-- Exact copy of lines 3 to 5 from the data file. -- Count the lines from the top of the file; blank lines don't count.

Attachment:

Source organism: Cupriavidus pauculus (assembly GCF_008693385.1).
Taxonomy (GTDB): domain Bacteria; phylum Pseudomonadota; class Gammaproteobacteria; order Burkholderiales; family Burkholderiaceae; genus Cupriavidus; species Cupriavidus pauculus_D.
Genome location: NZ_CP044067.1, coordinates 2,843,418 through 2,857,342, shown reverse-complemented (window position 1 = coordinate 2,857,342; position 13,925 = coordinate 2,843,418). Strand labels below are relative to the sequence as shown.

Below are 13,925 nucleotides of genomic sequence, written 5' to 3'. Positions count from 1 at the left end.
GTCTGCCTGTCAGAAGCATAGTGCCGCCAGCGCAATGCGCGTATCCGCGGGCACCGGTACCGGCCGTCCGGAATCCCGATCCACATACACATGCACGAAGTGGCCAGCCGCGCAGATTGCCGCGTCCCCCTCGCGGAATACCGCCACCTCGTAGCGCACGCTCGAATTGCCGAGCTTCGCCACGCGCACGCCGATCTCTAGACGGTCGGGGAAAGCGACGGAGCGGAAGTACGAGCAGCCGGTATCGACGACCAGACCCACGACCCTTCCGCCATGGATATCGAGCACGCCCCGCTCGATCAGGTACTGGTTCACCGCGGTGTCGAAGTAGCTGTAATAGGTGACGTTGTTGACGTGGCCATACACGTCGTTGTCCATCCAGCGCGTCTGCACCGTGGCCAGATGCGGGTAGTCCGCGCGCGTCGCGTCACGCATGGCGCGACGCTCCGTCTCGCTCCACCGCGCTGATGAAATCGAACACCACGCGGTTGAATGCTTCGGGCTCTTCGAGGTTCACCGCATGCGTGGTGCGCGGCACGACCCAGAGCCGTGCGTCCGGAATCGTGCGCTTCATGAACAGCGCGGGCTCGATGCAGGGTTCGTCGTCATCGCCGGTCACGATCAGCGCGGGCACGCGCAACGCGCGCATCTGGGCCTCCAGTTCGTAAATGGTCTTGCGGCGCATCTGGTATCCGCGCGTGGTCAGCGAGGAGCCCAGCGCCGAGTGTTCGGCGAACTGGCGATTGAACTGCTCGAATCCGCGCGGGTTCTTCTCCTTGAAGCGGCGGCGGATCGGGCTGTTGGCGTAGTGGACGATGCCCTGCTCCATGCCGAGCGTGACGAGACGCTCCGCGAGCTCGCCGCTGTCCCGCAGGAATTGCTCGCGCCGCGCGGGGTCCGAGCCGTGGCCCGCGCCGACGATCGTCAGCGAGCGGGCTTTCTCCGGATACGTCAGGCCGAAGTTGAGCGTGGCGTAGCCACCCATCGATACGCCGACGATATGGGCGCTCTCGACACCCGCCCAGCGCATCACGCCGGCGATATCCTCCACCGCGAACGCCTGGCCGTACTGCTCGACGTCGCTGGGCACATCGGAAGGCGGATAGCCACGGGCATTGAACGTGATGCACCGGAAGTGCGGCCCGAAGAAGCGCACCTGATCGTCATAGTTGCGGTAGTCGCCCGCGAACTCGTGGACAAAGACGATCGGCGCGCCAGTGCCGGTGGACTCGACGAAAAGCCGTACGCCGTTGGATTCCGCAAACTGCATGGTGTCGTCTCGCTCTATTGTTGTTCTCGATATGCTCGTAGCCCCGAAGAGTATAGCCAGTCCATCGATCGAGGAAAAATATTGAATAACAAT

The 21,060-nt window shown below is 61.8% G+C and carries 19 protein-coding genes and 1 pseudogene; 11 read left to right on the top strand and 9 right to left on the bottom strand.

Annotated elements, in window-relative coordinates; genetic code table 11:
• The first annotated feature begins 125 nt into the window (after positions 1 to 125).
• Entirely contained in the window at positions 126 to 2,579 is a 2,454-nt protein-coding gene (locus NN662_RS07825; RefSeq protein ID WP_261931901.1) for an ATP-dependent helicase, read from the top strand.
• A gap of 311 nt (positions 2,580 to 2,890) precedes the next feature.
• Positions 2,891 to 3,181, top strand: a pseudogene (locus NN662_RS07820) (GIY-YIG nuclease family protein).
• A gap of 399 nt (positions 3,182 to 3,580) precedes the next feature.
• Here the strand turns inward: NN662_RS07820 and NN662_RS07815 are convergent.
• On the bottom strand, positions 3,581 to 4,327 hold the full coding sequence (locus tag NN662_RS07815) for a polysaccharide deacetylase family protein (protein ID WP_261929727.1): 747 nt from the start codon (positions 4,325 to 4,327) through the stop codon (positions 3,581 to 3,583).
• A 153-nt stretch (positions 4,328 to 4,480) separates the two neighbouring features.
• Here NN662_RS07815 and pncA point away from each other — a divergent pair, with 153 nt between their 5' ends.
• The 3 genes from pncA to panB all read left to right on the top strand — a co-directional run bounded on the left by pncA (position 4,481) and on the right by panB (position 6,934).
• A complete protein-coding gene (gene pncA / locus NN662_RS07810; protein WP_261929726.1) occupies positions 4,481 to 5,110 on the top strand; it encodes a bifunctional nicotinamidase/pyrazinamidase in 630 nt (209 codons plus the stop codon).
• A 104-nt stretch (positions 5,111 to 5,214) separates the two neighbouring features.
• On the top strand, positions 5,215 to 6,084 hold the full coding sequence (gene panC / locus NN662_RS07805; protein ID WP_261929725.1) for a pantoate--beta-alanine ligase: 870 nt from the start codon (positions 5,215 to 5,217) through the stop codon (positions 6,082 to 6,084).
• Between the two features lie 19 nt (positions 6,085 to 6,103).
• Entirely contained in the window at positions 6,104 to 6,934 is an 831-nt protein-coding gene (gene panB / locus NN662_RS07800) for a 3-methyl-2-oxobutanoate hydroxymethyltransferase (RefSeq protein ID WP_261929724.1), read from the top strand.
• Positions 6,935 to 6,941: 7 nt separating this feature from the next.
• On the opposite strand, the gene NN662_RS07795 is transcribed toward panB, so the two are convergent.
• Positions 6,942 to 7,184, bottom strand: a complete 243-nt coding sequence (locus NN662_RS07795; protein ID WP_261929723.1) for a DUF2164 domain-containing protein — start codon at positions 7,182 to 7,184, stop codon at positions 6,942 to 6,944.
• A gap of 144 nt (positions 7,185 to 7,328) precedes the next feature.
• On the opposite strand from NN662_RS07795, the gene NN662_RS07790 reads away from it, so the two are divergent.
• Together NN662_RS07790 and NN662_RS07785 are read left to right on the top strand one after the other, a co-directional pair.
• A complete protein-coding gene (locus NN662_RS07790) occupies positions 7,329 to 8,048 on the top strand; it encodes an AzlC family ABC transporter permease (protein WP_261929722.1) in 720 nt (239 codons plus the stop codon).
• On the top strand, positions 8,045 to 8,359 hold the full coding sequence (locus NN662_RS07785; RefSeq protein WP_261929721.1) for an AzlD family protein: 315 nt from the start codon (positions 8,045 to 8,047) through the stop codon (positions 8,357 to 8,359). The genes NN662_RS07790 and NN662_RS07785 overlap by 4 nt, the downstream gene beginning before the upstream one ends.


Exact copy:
Genome location: NZ_CP044067.1, coordinates 2,843,418 through 2,857,342, shown reverse-complemented (window position 1 = coordinate 2,857,342; position 13,925 = coordinate 2,843,418). Strand labels below are relative to the sequence as shown.

Below are 13,925 nucleotides of genomic sequence, written 5' to 3'. Positions count from 1 at the left end.
GTCTGCCTGTCAGAAGCATAGTGCCGCCAGCGCAATGCGCGTATCCGCGGGCACCGGTACCGGCCGTCCGGAATCCCGATCCACATACACATGCACGAAGTGGCCAGCCGCGCAGATTGCCGCGTCCCCCTCGCGGAATACCGCCACCTCGTAGCGCACGCTCGAATTGCCGAGCTTCGCCACGCGCACGCCGATCTCTAGACGGTCGGGGAAAGCGACGGAGCGGAAGTACGAGCAGCCGGTATCGACGACCAGACCCACGACCCTTCCGCCATGGATATCGAGCACGCCCCGCTCGATCAGGTACTGGTTCACCGCGGTGTCGAAGTAGCTGTAATAGGTGACGTTGTTGACGTGGCCATACACGTCGTTGTCCATCCAGCGCGTCTGCACCGTGGCCAGATGCGGGTAGTCCGCGCGCGTCGCGTCACGCATGGCGCGACGCTCCGTCTCGCTCCACCGCGCTGATGAAATCGAACACCACGCGGTTGAATGCTTCGGGCTCTTCGAGGTTCACCGCATGCGTGGTGCGCGGCACGACCCAGAGCCGTGCGTCCGGAATCGTGCGCTTCATGAACAGCGCGGGCTCGATGCAGGGTTCGTCGTCATCGCCGGTCACGATCAGCGCGGGCACGCGCAACGCGCGCATCTGGGCCTCCAGTTCGTAAATGGTCTTGCGGCGCATCTGGTATCCGCGCGTGGTCAGCGAGGAGCCCAGCGCCGAGTGTTCGGCGAACTGGCGATTGAACTGCTCGAATCCGCGCGGGTTCTTCTCCTTGAAGCGGCGGCGGATCGGGCTGTTGGCGTAGTGGACGATGCCCTGCTCCATGCCGAGCGTGACGAGACGCTCCGCGAGCTCGCCGCTGTCCCGCAGGAATTGCTCGCGCCGCGCGGGGTCCGAGCCGTGGCCCGCGCCGACGATCGTCAGCGAGCGGGCTTTCTCCGGATACGTCAGGCCGAAGTTGAGCGTGGCGTAGCCACCCATCGATACGCCGACGATATGGGCGCTCTCGACACCCGCCCAGCGCATCACGCCGGCGATATCCTCCACCGCGAACGCCTGGCCGTACTGCTCGACGTCGCTGGGCACATCGGAAGGCGGATAGCCACGGGCATTGAACGTGATGCACCGGAAGTGCGGCCCGAAGAAGCGCACCTGATCGTCATAGTTGCGGTAGTCGCCCGCGAACTCGTGGACAAAGACGATCGGCGCGCCAGTGCCGGTGGACTCGACGAAAAGCCGTACGCCGTTGGATTCCGCAAACTGCATGGTGTCGTCTCGCTCTATTGTTGTTCTCGATATGCTCGTAGCCCCGAAGAGTATAGCCAGTCCATCGATCGAGGAAAAATATTGAATAACAAT